Everything which is not forbidden is allowed

From Wikipedia, the free encyclopedia
Jump to navigation Jump to search
A cartoon in Hugo Gernsback's Electrical Experimenter lampooning proposed regulations to make radio a monopoly of the US Navy

"Everything which is not forbidden is allowed" is a constitutional principle.

Individual rights[edit]

In the novel The Once and Future King, author T. H. White proposed a similarly worded rule as the rule of totalitarianism: "Everything which is not forbidden is compulsory."[1]

White's saying has been used to state the Gell-Mann's totalitarian principle in physics.[2]

A jocular saying is that, in England, "everything which is not forbidden is allowed", while, in Germany, the opposite applies, so "everything which is not allowed is forbidden". This may be extended to France—"everything is allowed even if it is forbidden".[3]


The saying about the Germans is at least partially true. In discussion of German Law, an argument often found is that a juristic construction is not applicable since the law doesn't state its existence – even if the law doesn't explicitly state that the construction does not exist. An example for this is the Nebenbesitz (indirect possession of a right by more than one person), which is denied by German courts with the argument that §868 of the Bürgerliches Gesetzbuch, which defines indirect possession, doesn't say there could be two people possessing. However, the German constitution Art. 2(1) of the GG protects the general freedom to act (Allgemeine Handlungsfreiheit), as demonstrated e.g. by the judgment of the Bundesverfassungsgericht known as “Reiten im Walde” (BVerfGE 80, 137).[4]

State rights[edit]

International law[edit]

In international law, the principle is known as the Lotus principle, after a collision of the S.S. Lotus in international waters. The Lotus case of 1926–7 established the freedom of sovereign states to act as they wished, unless they chose to bind themselves by a voluntary agreement or there was an explicit restriction in international law.[5]

United Kingdom[edit]

UK Government[edit]

In the United Kingdom, the Ram Doctrine is a constitutional doctrine based upon a 1945 memorandum by Granville Ram. Part of it reads:

A Minister of the Crown is not in the same position as a statutory corporation. A statutory corporation (whether constituted by a special statute as, for instance, a railway company is, or constituted under the Companies Acts as in the case of an ordinary company) is entirely a creature of statute and has no powers except those conferred upon it by or under statute, but a Minister of the Crown, even though there may have been a statute authorising his appointment, is not a creature of statute and may, as an agent of the Crown, exercise any powers which the Crown has power to exercise, except so far as he is precluded from doing so by statute. In other words, in the case of a Government Department, one must look at the statutes to see what it may not do, not as in the case of a company to see what it may do.[6]

The doctrine is also mentioned in Halsbury's Laws of England (though not explicitly by name)[7] and The Cabinet Manual.[8]

Case examples:

  • R v Secretary of State for Health, ex p C,[9] in which it was found that despite the fact the Department of Health (as it was then known) that had no statutory authority to maintain an unpublished but consulted (by employers in the child care field) database, it was not unlawful for it do so.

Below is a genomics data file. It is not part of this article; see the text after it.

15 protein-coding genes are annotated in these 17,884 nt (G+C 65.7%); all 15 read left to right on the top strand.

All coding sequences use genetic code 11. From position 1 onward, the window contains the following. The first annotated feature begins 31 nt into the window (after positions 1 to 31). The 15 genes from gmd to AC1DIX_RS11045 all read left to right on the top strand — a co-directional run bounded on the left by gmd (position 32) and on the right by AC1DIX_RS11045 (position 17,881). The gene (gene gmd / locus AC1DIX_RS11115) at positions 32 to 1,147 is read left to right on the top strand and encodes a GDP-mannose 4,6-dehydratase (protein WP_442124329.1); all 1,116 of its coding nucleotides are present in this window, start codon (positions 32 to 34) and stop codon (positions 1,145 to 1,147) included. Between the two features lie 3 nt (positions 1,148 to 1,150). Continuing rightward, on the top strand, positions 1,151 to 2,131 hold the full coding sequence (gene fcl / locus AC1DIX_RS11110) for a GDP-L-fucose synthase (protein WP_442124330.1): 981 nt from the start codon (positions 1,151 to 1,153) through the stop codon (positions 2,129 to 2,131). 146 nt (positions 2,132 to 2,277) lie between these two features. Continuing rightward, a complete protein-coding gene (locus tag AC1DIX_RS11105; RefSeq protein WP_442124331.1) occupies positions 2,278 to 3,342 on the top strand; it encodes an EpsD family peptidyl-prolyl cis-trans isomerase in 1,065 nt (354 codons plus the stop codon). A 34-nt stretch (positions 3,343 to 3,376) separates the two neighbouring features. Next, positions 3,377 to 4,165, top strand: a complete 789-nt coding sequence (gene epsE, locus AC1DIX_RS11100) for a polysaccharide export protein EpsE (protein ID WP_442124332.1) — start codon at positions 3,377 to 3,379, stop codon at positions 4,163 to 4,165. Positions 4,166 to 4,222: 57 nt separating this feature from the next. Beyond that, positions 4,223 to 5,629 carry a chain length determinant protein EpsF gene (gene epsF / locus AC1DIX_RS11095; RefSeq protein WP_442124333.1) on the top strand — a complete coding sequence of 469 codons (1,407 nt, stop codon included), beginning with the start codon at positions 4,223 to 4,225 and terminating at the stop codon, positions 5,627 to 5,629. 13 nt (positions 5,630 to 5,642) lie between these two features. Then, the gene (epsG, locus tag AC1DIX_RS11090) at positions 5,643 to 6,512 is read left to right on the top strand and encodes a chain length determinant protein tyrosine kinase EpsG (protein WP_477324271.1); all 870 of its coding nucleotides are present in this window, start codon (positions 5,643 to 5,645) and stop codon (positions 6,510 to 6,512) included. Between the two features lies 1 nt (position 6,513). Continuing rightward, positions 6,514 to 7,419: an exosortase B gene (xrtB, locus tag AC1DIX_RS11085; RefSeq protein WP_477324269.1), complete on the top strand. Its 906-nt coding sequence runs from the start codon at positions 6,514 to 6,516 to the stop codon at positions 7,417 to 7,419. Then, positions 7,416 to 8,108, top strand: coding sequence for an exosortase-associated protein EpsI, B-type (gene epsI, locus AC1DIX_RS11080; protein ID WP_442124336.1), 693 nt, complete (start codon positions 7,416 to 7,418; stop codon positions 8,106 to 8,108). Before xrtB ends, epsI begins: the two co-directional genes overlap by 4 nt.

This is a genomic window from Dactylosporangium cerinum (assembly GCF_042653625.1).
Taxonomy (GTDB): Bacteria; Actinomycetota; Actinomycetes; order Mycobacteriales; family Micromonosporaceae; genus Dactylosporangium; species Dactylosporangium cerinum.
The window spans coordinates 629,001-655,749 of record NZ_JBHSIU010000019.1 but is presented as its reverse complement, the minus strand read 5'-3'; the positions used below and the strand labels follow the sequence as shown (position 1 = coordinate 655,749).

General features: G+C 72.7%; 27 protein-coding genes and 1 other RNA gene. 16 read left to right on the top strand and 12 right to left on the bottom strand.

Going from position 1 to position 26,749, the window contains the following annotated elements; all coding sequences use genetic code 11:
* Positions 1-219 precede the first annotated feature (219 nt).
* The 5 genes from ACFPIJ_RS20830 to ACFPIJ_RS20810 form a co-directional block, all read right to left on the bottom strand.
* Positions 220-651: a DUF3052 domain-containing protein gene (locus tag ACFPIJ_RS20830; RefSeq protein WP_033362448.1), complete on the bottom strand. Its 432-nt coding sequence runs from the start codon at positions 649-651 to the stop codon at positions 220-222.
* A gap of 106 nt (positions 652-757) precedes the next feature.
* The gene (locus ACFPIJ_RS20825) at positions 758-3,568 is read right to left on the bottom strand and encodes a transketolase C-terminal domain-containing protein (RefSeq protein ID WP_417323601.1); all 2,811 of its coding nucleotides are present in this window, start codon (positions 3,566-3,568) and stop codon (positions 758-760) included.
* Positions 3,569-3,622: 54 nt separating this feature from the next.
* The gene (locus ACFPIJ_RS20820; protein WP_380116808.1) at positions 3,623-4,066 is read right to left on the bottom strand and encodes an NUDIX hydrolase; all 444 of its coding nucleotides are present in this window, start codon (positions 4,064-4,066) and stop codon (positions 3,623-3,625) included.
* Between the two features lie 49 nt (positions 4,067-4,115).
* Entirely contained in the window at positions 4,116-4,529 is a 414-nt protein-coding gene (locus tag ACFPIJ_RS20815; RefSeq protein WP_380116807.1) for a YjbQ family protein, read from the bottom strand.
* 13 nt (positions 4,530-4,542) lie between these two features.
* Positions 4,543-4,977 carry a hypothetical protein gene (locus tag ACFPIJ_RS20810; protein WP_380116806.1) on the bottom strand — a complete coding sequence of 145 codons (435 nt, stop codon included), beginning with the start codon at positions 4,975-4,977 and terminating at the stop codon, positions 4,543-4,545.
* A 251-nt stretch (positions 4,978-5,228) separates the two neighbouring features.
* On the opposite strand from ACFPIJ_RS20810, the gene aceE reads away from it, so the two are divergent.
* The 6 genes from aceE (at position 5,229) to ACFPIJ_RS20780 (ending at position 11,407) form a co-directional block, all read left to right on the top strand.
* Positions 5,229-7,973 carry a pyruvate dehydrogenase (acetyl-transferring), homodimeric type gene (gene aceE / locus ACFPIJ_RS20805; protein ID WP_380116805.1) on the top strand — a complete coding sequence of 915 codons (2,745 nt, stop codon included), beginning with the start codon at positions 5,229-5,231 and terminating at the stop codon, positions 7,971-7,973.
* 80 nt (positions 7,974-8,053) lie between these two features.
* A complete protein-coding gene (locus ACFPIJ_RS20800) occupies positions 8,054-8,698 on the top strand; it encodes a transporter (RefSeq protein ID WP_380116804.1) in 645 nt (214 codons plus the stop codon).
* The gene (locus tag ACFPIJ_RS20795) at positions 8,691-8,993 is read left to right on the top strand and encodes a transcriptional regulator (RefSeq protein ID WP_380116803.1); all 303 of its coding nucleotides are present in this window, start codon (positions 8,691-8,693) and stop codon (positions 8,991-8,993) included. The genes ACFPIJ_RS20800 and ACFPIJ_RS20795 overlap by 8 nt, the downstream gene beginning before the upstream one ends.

De Smith's Judicial Review is critical of the doctrine[10] and a 2013 House of Lords Constitution Committee report suggests that Ram's memorandum is not an accurate depiction of the law today and that the phrase "the Ram doctrine" is inaccurate and should no longer be used.[10]

Local authorities in England[edit]

The converse principle—"everything which is not allowed is forbidden"—used to apply to public authorities in England, whose actions were limited to the powers explicitly granted to them by law.[11] The restrictions on local authorities were lifted by the Localism Act 2011 which granted a "general power of competence" to local authorities.[12]

United States[edit]

Municipal authorities[edit]

In the US, similar restrictions on municipal authorities apply as a consequence of Dillon's rule.

See also[edit]


  1. ^ T. H. White, The Sword in the Stone (book 1 of The Once and Future King), Collins (1938)
  2. ^ Stephen Weinberg, "Einstein's Mistakes", in Donald Goldsmith and Marcia Bartusiak (eds.), E: His Life, His Thought and His Influence on Our Culture, Sterling Publishing (2006) p. 312.
  3. ^ Melanie Hawthorne; Sylvie Saillet (2003), A Practical Guide to French Business, ISBN 978-0-595-26462-9
  4. ^ David P. Currie (1994), "Separation of powers", The Constitution of the Federal Republic of Germany, University of Chicago Press, pp. 123–4, ISBN 9780226131139
  5. ^ An Hertogen (12 February 2016), "Letting Lotus Bloom", European Journal of International Law, 26 (4): 901–926, doi:10.1093/ejil/chv072
  6. ^ "Eighth Report of Session 2007-08" (PDF). Joint Committee on Statutory Instruments. 1 February 2008. Retrieved 14th August 2020. Page 16.
  7. ^ Halsbury's Laws of England. 8 (4th reissue ed.). Butterworths. Para. 101.
  8. ^ "The Cabinet Manual" (PDF). 2011. p. 24.
  9. ^ [2000] 1 FLR 627
  10. ^ a b "House of Lords - The pre-emption of Parliament - Constitution Committee". publications.parliament.uk. Retrieved 2020-08-14.
  11. ^ Laws, John (2000). "The rule of reason – an international perspective". In Andenas, Mads; Fairgrieve, Duncan (eds.). Judicial Review in International Perspective. 2. Kluwer Law International. p. 256. ISBN 978-90-411-1378-8.
  12. ^ The General Power of Competence (PDF), Local Government Association, London, 2013